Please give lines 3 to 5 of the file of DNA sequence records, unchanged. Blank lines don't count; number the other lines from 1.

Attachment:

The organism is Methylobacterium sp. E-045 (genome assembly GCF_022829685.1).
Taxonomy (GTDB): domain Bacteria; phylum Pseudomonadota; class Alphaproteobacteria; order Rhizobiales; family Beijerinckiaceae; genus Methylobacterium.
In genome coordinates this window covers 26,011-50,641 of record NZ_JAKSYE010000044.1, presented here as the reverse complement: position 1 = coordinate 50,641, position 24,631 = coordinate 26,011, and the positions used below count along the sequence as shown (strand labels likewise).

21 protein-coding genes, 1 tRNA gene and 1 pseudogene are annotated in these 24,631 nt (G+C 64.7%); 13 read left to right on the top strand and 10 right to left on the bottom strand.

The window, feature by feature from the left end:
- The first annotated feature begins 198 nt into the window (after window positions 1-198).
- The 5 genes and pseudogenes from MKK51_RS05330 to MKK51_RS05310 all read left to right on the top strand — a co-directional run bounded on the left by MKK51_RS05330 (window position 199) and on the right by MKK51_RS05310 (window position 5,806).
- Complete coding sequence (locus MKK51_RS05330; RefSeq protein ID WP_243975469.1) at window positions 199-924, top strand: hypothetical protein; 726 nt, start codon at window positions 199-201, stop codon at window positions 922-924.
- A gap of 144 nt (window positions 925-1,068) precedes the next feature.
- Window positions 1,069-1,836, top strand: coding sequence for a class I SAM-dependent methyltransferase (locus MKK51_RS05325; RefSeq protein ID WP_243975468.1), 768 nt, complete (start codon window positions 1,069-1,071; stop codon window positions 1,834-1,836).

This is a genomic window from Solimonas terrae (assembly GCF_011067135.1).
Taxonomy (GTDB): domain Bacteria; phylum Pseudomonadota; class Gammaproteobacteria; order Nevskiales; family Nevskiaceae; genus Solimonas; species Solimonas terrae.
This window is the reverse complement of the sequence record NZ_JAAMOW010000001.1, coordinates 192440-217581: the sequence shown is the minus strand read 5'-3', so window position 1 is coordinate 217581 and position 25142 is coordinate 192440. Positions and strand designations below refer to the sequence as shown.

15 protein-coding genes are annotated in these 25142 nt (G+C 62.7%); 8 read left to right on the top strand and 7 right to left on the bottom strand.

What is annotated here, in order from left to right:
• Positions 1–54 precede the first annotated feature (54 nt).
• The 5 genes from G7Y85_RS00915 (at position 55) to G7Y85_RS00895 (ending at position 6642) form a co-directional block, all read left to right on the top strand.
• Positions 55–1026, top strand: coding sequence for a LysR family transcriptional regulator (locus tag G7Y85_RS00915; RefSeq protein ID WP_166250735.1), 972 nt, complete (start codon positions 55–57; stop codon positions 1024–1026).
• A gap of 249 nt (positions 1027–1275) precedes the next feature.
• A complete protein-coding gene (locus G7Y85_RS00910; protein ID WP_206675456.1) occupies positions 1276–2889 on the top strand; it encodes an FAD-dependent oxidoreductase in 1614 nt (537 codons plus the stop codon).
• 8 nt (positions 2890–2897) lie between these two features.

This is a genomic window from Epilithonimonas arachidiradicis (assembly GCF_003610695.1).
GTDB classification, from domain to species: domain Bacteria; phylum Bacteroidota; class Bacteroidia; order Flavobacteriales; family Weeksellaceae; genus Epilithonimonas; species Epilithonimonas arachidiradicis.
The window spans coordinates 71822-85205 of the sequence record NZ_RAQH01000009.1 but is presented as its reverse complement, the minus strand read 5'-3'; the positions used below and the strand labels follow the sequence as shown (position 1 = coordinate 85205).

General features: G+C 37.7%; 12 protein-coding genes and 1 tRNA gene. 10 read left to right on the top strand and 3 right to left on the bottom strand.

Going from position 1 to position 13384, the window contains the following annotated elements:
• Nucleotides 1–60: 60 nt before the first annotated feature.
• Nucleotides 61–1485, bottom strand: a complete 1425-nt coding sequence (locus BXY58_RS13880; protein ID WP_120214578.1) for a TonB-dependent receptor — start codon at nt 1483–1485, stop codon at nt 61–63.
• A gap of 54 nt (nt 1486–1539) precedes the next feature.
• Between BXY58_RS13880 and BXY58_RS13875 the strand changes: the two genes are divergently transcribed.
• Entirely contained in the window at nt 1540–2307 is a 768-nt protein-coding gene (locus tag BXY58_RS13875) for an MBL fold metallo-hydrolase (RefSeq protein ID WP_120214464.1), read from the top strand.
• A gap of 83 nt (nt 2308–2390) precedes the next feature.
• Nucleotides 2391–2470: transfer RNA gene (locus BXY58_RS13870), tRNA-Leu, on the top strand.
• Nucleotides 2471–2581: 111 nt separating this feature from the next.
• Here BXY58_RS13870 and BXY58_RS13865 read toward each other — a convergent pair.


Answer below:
In genome coordinates this window covers 26,011-50,641 of record NZ_JAKSYE010000044.1, presented here as the reverse complement: position 1 = coordinate 50,641, position 24,631 = coordinate 26,011, and the positions used below count along the sequence as shown (strand labels likewise).

21 protein-coding genes, 1 tRNA gene and 1 pseudogene are annotated in these 24,631 nt (G+C 64.7%); 13 read left to right on the top strand and 10 right to left on the bottom strand.

The window, feature by feature from the left end: